Landlords invest in real estate for a lot of reasons, but they’re not doing it because they think it sounds like a fun way to volunteer. They’re doing it because they expect to make a profit and turn it into a career, even if it’s only a part-time job. Unfortunately, being a landlord comes with many hidden costs that you don’t always see until you’re knee-deep in higher taxes and property maintenance costs. There’s no way to avoid some of these expenses; it’s the price of doing business. There are ways to cut costs without hurting your tenants’ quality of life, though. Let’s look at three ways to save a little money when you’re a landlord.
Don’t pay for property management tools
We’re long past the days when you needed a gigantic filing cabinet and a full-time bookkeeper to keep track of your properties. In the year 2018, you can find a ton of ways to manage your property digitally. You should still print copies of certain forms so you have backups if you need them, but for the most part, you can save a few trees and a lot of time by going online and finding good property management software.
You do have to make sure you’re getting a good deal on that software. It’s not a good deal if you’re paying hundreds of dollars a month, especially if you can get some landlord software free. Make sure you’re working with a reputable company that has your best interests in mind. You may need to pay a little money for some things, but you shouldn’t have to pay much. If possible, talk to other landlords in the area and find out what kind of software they’re using.
Nurture your relationship with tenants
For the most part, a landlord can’t control why people move. A lot of people want to leave colder states in the Northeast to move to a warmer climate like Florida or Texas, and you can’t promise them the climate will get better if they just stay and renew their lease. That’s not within your control. You can hire an HVAC repair company to make sure indoor conditions are as comfortable as possible, but people will still leave if they’re ready to retire their winter coats and boots.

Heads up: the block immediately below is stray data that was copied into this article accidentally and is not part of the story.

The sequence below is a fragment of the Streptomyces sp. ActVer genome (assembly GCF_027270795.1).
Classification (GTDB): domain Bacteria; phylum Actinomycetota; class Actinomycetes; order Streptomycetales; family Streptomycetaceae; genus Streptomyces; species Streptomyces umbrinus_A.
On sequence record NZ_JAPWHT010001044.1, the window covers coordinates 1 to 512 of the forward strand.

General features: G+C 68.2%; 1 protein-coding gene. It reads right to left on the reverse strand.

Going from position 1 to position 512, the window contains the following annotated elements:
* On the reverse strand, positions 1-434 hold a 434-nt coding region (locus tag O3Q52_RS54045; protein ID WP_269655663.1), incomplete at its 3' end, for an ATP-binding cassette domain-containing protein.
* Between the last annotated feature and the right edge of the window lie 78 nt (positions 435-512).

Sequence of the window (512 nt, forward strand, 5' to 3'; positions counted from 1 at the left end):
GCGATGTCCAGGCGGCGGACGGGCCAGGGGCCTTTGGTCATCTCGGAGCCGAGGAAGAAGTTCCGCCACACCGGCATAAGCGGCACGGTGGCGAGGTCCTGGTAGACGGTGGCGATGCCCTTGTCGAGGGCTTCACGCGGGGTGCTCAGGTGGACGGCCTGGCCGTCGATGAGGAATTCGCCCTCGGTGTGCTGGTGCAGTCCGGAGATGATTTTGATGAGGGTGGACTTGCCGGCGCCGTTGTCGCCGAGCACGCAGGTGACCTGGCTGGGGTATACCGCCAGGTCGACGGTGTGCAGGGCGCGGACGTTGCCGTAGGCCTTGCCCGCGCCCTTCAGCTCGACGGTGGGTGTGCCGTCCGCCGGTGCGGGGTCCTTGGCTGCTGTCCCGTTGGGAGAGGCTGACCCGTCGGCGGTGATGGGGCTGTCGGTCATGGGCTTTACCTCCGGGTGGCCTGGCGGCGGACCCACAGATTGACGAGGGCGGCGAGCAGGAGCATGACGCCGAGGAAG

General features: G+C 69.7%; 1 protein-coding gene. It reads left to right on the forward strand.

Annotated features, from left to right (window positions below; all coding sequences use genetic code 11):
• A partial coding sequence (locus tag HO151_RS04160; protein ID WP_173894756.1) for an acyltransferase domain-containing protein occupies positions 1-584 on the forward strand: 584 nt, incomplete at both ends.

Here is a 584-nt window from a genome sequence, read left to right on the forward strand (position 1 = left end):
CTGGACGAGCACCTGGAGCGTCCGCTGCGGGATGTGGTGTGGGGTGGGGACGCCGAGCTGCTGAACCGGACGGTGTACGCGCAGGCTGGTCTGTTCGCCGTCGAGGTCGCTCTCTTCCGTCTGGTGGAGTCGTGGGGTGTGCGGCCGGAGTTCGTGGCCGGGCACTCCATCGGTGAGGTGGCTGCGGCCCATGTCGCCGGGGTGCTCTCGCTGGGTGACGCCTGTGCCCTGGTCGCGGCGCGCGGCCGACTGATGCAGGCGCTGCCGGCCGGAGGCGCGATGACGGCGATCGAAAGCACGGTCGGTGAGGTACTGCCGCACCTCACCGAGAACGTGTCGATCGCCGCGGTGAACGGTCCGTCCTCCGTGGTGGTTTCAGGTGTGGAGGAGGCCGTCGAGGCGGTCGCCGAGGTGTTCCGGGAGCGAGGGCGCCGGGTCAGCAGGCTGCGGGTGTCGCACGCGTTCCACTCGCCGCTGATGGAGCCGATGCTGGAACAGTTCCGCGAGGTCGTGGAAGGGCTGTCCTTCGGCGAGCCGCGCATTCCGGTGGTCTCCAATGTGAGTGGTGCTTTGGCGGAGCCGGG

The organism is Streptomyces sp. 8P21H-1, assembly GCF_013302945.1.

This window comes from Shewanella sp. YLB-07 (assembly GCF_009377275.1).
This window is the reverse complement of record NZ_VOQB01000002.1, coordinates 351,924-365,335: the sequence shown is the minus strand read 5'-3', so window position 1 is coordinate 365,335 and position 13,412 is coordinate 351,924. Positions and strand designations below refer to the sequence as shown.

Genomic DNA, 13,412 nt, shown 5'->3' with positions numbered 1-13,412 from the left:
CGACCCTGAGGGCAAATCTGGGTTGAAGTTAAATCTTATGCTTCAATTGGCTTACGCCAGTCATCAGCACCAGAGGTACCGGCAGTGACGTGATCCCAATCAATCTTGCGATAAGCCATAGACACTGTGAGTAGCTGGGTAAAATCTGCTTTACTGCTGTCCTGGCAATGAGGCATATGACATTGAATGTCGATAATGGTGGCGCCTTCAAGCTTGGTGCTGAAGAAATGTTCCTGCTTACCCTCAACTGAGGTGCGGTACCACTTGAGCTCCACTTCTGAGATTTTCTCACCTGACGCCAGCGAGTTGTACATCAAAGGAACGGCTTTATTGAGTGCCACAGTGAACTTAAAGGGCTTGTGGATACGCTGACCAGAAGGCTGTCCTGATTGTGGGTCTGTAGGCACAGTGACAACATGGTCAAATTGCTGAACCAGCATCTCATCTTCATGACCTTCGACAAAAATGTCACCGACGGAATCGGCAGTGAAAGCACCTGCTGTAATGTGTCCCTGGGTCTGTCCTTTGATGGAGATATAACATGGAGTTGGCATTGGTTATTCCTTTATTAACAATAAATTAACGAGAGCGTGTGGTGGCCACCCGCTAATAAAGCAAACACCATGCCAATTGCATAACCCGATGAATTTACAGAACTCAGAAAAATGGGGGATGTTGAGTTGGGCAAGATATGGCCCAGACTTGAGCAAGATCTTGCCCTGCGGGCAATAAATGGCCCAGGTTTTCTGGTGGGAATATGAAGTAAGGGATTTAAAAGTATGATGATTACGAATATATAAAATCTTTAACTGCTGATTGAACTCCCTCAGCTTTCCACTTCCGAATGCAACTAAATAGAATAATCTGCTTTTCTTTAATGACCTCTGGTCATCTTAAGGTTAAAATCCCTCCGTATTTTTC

Once you realize there’s a lot you can’t control about when and how tenants leave, you can focus on what you can control, at least a bit. Every landlord can and should work to build a solid relationship with every tenant. It doesn’t matter if you have two tenants or 200 tenants; you should try to meet each person to learn a bit about them.
Think of tenants like employees. No, you’re not offering them health insurance, and they’re not clocking in and out every day, but good bosses want to hold onto good employees. Sure, you can turn over your apartment every year and charge a little more with every new lease. However, that increases your chances of renting to a problem tenant who will trash your property or refuse to pay their rent on time. Keeping a stable, reliable renter for five years at a slightly lower rent is better than going to court and filing eviction notices every few months.
Consult a lawyer
Speaking of eviction notices: If you don’t have a lawyer, that could very well end up costing you in the long run. It’s easy to misunderstand the eviction process and think you can tell someone to get out within, say, three days. In reality, it’s usually going to take longer. It may take a month or two depending on where you live.
States like Massachusetts are considered more tenant-friendly, which means you should expect the eviction process to be longer in many cases. If you’re managing property in a state like Texas, then you’re in a landlord-friendly locale. You need a real estate lawyer wherever you live. There’s no sense guessing about whether or not something is legal when you’re going through the eviction process. If you guess wrong, you risk financial ruin. Run your plan by a lawyer before you post an eviction notice on the door.